Review of Don Broco's album Priorities released through Search And Destroy/Sony MusicWithin the first few bars of 'Priorities', the opening track on the Bedford quartet's debut record, I'm already dangerously waving my arms around or, as us industry professionals like to call it, 'doing a Phil Collins'. This is immediately infectious stuff that sounds like banter down the pub with a swift pint and by being the mouthy opposite it's the perfect antidote to the British stiff upper lip.
With Lower Than Atlantis, We Are The Ocean, Futures and many more reigniting our love of a good heady British guitar band, Don Broco have had their work cut out for them in getting noticed, but with a record like this, that seems impossible. Priorities is in-your-face, balls-to-wall rock music and it's the most f***ing fun I've had listening to music in a long time; it's actually hard to write this through my shrill singing and fierce body jerking. If you aren't affected by this within the first three songs then I think you might be dead or at least a very horrible person.
Rob Damiani's vocals ache with sass; he's enunciated and precise, note perfect and backed by a full bodied rhythm section. As he sings, 'And we'll never get fat 'cause we jump around like prats, getting drunk, getting away with it,' you can feel his warmth, his personality, and his love and appreciation for what he's doing and the fact that people are willing to give him money for it. Basically, he's frank and you don't find mainstream rock singers like that anymore, singers that are willing to put themselves out there and write their lives. Damiani is also responsible for the electronics and sampling that appears on the record, most notable on 'You Got It Girl' which sounds like the bastard love child of Depeche Mode and Incubus, clearly a talented fella.
It's these little flourishes and experience with samples et cetera that make the Broco stand out from the more straightforward sound of Lower Than Atlantis and the rest of the pack; it also puts Don Broco in a better position for tackling the charts. These tracks have a distinct pop edge underscoring them, if you listen to a track like 'Hold On' you'd be hard pressed not to believe that the melodies are laced with crack. That said, second single 'Actors' is all thrash guitars, power drumming and scratchy strained vocals; one of the heaviest songs on the record it's still effortlessly cool. Like Deaf Havana, their tracks are of the here and now and because of that nearly every song on offer is instantaneously loveable, they grind themselves into you until they mean something and by then it's too late to let go.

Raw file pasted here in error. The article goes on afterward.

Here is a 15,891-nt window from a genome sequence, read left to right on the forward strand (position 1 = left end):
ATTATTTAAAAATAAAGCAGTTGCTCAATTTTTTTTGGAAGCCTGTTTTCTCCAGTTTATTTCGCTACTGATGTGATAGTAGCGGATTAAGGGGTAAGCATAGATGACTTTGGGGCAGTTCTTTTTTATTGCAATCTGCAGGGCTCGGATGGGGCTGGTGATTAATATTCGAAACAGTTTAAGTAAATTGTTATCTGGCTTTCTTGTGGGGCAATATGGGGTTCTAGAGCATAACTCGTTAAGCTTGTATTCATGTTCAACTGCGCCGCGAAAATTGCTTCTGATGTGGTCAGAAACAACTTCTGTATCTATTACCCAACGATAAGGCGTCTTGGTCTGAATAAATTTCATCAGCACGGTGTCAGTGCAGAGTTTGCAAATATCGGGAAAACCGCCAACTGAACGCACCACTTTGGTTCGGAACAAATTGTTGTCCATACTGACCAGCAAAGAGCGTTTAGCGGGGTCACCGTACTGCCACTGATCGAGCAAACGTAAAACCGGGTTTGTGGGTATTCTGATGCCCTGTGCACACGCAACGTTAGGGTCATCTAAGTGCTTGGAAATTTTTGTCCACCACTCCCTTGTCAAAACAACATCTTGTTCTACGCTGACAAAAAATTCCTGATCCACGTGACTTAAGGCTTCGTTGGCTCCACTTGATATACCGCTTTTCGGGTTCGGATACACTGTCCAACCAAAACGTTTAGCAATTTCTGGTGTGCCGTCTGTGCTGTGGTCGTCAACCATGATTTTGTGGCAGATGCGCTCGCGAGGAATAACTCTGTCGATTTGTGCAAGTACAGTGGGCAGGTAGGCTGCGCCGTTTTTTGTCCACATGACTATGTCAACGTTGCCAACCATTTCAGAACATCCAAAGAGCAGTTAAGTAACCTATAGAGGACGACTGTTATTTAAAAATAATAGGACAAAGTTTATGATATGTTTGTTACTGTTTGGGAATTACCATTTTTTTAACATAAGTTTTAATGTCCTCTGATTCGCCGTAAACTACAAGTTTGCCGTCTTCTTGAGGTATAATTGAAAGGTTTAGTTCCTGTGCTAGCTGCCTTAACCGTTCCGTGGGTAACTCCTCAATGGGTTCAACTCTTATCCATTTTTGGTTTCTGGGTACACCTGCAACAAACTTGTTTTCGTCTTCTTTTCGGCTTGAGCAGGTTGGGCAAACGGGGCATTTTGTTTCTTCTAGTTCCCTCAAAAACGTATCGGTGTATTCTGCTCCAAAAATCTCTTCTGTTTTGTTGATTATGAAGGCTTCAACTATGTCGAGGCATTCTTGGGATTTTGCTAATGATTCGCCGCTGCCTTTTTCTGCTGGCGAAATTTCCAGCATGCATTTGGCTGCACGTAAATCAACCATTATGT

In a cruel twist of fate though this record never gets better than the opening track and first single 'Priorities' which perfectly encapsulates everything Don Broco stand for. Its hilarious lyrical content is something every single person who hears it can relate to: 'Miss you pumpkin, I miss you babe. Wish you could hear what you're saying. Miss you princess, I miss you babe. Makes me sick hearing you say it.' It's imbued with that laddish sense of ragging on your mates, but it's also a clever word with a friend to sort themselves out; essentially these guys have managed to write a catchy as f**k song based around the phrase 'Bros before hoes,' and if that's not worthy of your time then you need to get your priorities in check my friend. It's a near perfect record that's for sure and the best from any British rock band this year without a doubt; it just can't quite keep up with the momentum it sets for itself with the first few tracks which are all forces of nature that will be stuck in your head for weeks.
'Yeah Man' is crammed with syncopated drumming, oohs, and the simplest sing along choruses of a generation. It's bloody brilliant. Sort of a positive spin on doom and gloom in the lyric department: 'Yeah man, I know that you are broke 'cause I'm broke, let's be broke together. What you say man?' It's a song for the disenfranchised generation. The kids that will listen to this record and fully appreciate it are the people it was written for, people their age, people going through these problems and that's what makes Don Broco so magnificent, they feel like they came along just to brighten up your day.
When people say lads, they're talking about the four gents in Don Broco who are probably the kind of d***heads eating ice cream on the beach in the rain and as much as you might hate them you're just jealous they're having more fun than you. If you do one thing this year buy this record and play it 'til you're happy. Believe me, it doesn't take long.
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